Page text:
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-   -   Psychological impact of 7D ? (https://www.dvinfo.net/forum/canon-eos-crop-sensor-hd/466767-psychological-impact-7d.html)

Kevin Lewis October 29th, 2009 01:47 PM

Psychological impact of 7D ?
 
I wonder if there is a Psychological impact on the client when you show up to film with something that looks like a standard camera. I can't help but wonder if they second guess about the amount of money they are spending when the videographer shows up with something that they perceive as a camera. I plan on purchaing the 7d and the thought crossed my mind.

Chris Barcellos October 29th, 2009 01:58 PM

Get it all tricked out with a cheap monitor, cheap rails, cheep follow focus,and matte box

Andy Wilkinson October 29th, 2009 02:16 PM

Kevin, this is exactly the point (post #5) I brought up in this thread about a GH1 or 7D versus my normal corporate rig (Sony EX3). It's certainly a factor one needs to be aware of!

http://www.dvinfo.net/forum/panasoni...roduction.html

Brian Boyko October 29th, 2009 03:57 PM

I don't know about how a client would percieve it, but I do know most people who see my 7D assume it's a still and often act accordingly, with goofy fake smiles.

Matthew Overstreet October 29th, 2009 04:33 PM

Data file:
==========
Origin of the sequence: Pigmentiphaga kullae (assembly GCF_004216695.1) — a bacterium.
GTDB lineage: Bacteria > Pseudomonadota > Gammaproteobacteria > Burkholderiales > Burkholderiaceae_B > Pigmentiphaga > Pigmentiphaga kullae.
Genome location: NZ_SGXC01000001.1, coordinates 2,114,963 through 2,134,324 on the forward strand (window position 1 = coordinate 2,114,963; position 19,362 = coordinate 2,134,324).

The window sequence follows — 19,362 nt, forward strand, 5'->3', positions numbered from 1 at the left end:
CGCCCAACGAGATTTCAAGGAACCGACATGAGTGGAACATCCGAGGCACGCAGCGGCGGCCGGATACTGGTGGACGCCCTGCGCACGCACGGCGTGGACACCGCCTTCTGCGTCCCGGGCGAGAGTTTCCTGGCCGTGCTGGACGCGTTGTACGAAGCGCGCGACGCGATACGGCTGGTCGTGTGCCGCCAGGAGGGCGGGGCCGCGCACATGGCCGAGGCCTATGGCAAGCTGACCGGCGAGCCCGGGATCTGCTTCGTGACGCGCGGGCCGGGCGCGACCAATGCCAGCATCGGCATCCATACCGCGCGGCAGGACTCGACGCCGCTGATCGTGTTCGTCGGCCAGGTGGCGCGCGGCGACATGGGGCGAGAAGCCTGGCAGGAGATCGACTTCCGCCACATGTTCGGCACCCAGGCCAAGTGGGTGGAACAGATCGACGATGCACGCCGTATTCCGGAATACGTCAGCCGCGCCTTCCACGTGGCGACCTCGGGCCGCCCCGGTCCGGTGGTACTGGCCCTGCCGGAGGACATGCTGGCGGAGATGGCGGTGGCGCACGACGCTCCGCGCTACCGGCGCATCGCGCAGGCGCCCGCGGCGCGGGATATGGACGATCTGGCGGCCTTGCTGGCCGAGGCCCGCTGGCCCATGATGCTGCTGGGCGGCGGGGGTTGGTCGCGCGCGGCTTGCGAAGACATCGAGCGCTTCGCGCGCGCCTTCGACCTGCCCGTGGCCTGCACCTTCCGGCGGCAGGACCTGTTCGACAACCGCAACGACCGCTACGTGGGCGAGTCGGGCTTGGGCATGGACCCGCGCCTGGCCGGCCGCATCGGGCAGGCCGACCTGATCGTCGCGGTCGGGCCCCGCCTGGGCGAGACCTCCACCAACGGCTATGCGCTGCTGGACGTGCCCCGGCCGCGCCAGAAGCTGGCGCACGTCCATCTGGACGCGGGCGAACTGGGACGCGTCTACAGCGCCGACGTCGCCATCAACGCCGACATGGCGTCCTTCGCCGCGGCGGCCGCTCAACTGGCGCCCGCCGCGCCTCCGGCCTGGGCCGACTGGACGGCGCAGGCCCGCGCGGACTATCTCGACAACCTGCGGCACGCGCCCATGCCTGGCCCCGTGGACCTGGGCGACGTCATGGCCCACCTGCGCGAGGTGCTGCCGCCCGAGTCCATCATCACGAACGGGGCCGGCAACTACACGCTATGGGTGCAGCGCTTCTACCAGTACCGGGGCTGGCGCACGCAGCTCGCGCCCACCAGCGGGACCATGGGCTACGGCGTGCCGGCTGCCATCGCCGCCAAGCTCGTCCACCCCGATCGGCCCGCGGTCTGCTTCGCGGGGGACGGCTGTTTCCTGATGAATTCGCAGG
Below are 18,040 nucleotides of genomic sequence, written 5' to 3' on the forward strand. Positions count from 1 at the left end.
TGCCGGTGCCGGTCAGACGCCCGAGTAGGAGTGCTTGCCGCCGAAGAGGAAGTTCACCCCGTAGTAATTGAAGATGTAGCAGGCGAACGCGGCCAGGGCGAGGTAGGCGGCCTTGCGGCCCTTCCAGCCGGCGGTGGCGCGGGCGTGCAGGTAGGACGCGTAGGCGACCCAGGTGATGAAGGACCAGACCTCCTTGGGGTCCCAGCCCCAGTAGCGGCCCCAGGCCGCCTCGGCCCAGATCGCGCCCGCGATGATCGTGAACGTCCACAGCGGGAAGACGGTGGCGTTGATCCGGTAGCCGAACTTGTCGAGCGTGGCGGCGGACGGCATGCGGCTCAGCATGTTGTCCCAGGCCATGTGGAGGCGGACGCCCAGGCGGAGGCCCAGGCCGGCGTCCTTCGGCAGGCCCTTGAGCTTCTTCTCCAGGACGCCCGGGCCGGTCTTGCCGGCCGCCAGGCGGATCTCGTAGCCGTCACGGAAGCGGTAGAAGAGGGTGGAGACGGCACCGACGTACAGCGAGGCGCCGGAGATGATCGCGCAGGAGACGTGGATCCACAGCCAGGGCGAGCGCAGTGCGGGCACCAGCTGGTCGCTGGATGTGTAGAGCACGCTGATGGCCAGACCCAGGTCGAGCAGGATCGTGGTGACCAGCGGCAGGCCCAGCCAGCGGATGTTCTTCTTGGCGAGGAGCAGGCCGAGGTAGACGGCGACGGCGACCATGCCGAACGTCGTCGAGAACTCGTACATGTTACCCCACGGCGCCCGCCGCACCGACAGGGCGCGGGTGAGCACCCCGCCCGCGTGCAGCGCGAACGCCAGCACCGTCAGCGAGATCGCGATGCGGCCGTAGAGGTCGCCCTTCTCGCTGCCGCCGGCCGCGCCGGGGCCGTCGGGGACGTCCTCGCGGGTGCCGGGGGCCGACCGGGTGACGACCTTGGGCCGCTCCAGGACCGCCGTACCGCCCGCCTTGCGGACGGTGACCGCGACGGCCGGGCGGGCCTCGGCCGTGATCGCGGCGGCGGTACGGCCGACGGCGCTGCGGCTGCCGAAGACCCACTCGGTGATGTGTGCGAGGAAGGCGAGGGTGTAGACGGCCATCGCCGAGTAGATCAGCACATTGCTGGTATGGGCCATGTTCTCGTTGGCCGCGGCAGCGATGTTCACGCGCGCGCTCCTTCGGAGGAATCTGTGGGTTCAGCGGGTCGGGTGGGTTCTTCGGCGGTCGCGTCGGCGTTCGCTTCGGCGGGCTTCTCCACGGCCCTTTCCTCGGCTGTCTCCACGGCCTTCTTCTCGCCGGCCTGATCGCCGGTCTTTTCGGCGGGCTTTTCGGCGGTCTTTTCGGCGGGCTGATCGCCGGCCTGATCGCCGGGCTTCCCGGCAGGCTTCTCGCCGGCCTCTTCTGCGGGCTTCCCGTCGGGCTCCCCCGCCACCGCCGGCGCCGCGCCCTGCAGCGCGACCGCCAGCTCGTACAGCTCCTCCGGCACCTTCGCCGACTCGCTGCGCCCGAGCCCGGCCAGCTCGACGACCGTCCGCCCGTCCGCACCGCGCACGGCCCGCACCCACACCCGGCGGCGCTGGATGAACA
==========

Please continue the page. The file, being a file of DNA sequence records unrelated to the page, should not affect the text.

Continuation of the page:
If I were someone who didn't know a thing about video and I hired someone to shoot video for me and they showed up with a DSLR ... I'd have to wonder if the person I hired knows what he's doing.

Either deck that thing out, or have a good long conversation with your client(s) before you show up.

Alex Payne October 29th, 2009 05:05 PM

even my video friends are skeptical when I show up with my canon 7d. i have to explain to them "no, no, this one's different."

Perrone Ford October 29th, 2009 05:18 PM

Just stick one of these on it and everything will be copasetic...

THALES ANGENIEUX cinema/digital cinema > 35 mm > optimo 24 - 290

Warren Kawamoto October 29th, 2009 05:30 PM

If I were the person hiring a videographer, I know that the videographer knows his video camera very well. With the 7D, however, some videographers will not know the 7D well enough to overcome unforeseen technical issues that may come up during a real shoot.

Matthew Overstreet October 30th, 2009 11:13 AM

Quote:

Originally Posted by Perrone Ford (Post 1439957)
Just stick one of these on it and everything will be copasetic...

THALES ANGENIEUX cinema/digital cinema > 35 mm > optimo 24 - 290

MSRP: $63,280.00... lol

Perrone Ford October 30th, 2009 11:23 AM

That'll show 'em! LOL!

Mugurel Dragusin October 30th, 2009 12:11 PM

No, I don't agree with this, well, yes, I know you don't agree either, but I also don't agree with indulging and spice up the rig just for this purpose.

Your client doesn't hire you to show off your gear but to produce whatever needs to be produced at high quality.

I believe that being confident in yourself/team and gear will show in the final product and that very final product will help the client change/dissipate his preconceptions (if any) as well. Technology advances to the point where these principles simply don't stand anymore.

Jon Carlson October 30th, 2009 12:15 PM

Yes, there's a psychological aspect involved when working with paying clients.

After years of shooting with a large, shoulder-mounted DV camera, our company upgraded to the Sony EX-1. Even though the images it produces are incredible, there are people who don't think it looks "serious" enough compared to the older-style, piece-of-crap camera.